There are two types of graded life insurance:
- Graded benefit.
- Graded premium life.
Each type of policy has a specific purpose and accomplishes something different, yet both are whole life insurance policies. Graded-benefit policies help you obtain insurance coverage when you otherwise could not due to a health condition while graded-premium policies provide coverage when it would otherwise be unaffordable.
Graded-benefit life insurance is a form of whole life that redistributes the death benefit of the policy so that you can obtain insurance when you otherwise wouldn’t be able to get it. People with diabetes, those who are obese, or those who have other serious health problems often qualify for graded policies when they are turned down for straight whole life or term insurance. Read also: Things you Really Need to Know about Senior Life Insurance.
The insurer can afford to offer the policy because:
- It typically offers lower-than-normal face amounts of around $15,000 up to $25,000 and;
- Insurance companies seek reinsurance from other insurance companies to spread out the risk of the claim being paid.
The lower-than-normal face amounts control the amount of risk the insurer accepts while reinsurance spreads out the risk. Reinsurance is a special type of insurance that insurers purchase from other insurance companies. Like any other type of insurance, it’s meant to transfer risk. Some insurers specialize in insuring high-risk individuals and even actively advertise their specialty in “adverse risk.” Typically, life insurance brokers are the ones who reach out directly to consumers with this information since a special pre-qualification procedure might be necessary to obtain the best possible quotes. However, some online brokers have become very adept at providing life insurance quotes without a face-to-face meeting or even a phone call.
Once your application is approved, the insurer redistributes the death benefit so that the you receive the full face amount of insurance only after a period of several years. Beyond this point, the policy matures similar to a traditional whole life plan. Read also: Don’t Apply for Life Insurance Quotes for Over 80 Until You Read This.
During the policy’s early years, your death benefit is equal to your premium payments plus a declared rate of interest. Most insurers credit 7 to 10 percent towards the policy’s death benefit. By the third or fourth year, the face amount is usually fully earned. If the policy pays dividends, this amount will be added to the face amount.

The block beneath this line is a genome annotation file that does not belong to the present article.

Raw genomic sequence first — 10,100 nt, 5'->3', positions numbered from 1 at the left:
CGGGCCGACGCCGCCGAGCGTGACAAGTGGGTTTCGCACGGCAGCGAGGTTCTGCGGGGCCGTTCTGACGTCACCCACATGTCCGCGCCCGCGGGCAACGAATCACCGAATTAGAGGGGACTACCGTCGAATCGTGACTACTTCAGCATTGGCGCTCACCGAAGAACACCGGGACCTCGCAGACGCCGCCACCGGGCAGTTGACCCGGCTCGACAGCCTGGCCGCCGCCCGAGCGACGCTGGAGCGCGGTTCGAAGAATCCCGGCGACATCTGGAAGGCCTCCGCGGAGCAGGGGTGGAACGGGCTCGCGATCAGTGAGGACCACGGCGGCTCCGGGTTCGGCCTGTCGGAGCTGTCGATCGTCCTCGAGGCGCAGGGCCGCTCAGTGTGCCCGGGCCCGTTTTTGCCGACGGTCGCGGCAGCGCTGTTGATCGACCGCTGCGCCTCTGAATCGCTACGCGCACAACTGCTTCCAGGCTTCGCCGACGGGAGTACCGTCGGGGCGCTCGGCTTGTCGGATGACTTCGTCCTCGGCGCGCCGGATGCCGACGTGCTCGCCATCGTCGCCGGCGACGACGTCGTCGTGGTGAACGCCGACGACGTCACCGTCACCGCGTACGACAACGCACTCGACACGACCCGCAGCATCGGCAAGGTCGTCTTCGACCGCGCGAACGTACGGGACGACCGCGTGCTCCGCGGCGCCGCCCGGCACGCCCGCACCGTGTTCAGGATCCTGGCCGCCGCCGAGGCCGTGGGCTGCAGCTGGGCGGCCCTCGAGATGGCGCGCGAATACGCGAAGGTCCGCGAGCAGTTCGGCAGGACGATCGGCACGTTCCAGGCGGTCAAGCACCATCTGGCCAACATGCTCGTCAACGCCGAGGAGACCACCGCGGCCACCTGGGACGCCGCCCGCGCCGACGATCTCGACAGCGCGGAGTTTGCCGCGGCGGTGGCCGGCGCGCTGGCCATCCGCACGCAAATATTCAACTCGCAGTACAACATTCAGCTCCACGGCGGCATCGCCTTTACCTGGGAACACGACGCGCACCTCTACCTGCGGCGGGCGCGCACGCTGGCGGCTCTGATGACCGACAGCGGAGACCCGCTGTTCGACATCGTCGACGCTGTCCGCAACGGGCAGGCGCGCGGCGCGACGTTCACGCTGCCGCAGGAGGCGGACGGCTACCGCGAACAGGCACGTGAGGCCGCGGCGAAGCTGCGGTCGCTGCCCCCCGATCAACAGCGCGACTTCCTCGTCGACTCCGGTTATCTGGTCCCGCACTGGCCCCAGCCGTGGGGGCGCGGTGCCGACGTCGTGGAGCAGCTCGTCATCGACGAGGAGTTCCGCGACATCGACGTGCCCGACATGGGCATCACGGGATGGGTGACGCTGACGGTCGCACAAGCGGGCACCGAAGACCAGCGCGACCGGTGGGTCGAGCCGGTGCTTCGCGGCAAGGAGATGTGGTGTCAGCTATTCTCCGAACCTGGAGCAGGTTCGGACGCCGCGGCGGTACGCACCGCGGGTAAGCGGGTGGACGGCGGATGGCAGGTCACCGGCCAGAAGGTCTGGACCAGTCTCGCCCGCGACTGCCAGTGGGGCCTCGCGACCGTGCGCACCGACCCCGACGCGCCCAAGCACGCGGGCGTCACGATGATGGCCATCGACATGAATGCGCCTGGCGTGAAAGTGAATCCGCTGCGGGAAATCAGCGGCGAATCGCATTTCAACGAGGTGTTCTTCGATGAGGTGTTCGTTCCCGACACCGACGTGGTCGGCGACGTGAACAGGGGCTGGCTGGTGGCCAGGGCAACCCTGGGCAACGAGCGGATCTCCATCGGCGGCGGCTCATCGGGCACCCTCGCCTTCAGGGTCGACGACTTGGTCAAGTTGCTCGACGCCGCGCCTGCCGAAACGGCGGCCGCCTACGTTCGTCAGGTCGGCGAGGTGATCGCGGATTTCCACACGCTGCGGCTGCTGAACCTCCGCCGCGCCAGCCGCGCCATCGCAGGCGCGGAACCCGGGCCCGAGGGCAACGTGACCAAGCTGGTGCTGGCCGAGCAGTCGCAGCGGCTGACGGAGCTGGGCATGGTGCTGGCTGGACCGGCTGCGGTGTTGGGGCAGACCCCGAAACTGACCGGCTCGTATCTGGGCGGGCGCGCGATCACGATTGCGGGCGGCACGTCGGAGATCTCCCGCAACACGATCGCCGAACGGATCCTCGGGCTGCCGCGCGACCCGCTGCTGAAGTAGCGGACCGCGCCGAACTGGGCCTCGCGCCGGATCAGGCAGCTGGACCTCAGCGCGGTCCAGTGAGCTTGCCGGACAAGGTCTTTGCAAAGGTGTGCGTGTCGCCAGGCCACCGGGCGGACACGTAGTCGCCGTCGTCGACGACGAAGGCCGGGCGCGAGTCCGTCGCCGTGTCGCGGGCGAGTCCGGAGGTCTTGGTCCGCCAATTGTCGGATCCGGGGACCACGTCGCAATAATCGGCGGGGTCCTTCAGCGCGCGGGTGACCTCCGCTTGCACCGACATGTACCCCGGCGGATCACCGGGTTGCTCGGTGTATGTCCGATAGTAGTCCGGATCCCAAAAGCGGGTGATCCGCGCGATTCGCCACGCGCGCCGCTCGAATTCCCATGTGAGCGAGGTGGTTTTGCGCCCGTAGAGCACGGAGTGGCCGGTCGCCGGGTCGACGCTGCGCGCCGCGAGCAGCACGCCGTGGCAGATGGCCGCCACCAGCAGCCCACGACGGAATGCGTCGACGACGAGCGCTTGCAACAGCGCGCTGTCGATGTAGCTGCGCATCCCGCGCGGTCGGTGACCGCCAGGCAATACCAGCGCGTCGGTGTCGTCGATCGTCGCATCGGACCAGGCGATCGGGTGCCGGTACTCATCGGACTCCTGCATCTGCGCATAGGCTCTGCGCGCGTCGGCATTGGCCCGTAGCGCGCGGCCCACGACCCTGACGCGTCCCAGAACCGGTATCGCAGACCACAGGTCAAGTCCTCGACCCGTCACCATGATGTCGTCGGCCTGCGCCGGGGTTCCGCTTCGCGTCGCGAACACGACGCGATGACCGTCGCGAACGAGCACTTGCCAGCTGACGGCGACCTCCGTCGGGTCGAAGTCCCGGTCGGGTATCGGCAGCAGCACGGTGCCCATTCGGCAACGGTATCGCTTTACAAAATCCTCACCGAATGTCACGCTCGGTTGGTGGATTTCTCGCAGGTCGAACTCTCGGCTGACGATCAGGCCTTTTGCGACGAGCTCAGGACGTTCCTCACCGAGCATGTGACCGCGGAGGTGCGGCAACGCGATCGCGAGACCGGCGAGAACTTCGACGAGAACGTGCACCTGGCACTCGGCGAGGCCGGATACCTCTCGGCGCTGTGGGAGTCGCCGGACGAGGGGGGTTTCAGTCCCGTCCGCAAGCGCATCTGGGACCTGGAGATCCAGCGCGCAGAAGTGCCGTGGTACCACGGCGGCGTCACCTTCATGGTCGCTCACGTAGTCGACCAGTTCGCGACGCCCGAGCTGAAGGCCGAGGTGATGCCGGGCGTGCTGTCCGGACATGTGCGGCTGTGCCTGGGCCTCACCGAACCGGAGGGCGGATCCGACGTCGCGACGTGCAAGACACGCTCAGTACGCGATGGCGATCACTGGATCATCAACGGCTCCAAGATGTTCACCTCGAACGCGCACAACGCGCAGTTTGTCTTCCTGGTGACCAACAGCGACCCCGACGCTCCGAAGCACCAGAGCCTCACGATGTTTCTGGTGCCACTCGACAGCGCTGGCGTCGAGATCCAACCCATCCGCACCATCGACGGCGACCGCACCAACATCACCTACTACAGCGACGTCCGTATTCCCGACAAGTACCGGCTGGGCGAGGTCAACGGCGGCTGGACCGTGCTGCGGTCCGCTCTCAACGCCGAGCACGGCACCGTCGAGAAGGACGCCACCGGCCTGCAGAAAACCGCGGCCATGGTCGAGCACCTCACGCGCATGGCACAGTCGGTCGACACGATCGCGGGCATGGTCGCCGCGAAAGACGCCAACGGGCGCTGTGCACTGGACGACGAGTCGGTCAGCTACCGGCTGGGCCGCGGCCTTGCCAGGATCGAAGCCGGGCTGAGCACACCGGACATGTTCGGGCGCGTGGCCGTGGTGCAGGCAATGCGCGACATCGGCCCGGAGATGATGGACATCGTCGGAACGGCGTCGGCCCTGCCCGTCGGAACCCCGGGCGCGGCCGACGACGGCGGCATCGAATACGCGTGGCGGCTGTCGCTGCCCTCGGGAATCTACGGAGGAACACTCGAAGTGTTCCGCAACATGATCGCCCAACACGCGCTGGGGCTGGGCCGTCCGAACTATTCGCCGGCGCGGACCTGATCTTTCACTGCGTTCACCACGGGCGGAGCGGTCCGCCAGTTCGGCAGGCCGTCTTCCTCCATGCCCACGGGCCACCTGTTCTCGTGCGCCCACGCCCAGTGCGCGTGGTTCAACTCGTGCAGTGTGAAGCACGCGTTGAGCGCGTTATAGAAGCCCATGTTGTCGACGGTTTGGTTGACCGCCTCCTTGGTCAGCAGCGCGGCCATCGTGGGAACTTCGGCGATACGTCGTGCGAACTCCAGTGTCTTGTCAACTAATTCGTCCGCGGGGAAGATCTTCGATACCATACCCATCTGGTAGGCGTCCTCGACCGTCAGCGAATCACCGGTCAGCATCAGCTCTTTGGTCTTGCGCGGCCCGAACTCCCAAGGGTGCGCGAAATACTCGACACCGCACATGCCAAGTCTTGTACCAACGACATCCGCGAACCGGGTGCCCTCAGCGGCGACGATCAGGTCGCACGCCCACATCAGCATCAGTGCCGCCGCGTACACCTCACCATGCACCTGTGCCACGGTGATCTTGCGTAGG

While some companies do offer this type of insurance to younger individuals, it’s typically reserved for those over 50 who are in poor health. Because of the low bar to entry, there is either a simplified underwriting procedure or no health questions at all. As a consequence, premiums can be up to twice as much as traditional whole life or universal life plans. The only way to really know is to obtain several life insurance quoes from your broker.
Graded premium life insurance provides whole life coverage at reduced premium costs in the early years of the policy while graduating the premiums over time. This is a useful payment strategy when you cannot afford premiums for a whole life policy but still want permanent insurance coverage.
You may be drawn to this type of policy if:
- You are young and cannot afford the high premiums of traditional whole life.
- You expect to start a family soon, but cannot afford traditional insurance coverage.
- You have recently started a business, want to purchase insurance, but have limited cash flow right now.
Once your application is approved, the insurer will offer you graded life insurance premiums for the first five to 10 years. This means that your that premiums start out low and increase over that five to 10 year period. Beyond that point, you pay ordinary premium rates for the rest of your life. If the company pays dividends to the policy, those dividend payments may be used to further reduce the out of pocket premium cost. Read also: Learning the Benefits of Life Insurance Policies.
Unlike graded-benefit policies, graded-premium policies are often fully underwritten. This means that you must undergo a full medical exam before you are approved for a policy. The insurer will require a blood test, urine test, and a basic physical examination by a paramedical examiner. The samples collected will be sent to a lab of the insurer’s choice, though you may request a copy of any test results. After about three to four weeks, your policy will be issued.
Before applying for any graded policy, you should meet with a financial professional to assess your need for life insurance. A fee-only life insurance planner will collect a fee for advice but will not sell you a policy. Instead, you’ll get recommendations for policies and you’ll have to then go out on your own and obtain life insurance quoes. Never purchase a policy without obtaining several quotes, and always examine the cost surrender index of your policy. Regardless of the policy type, it’s always a good idea to understand how much your graded life insurance policy is costing you.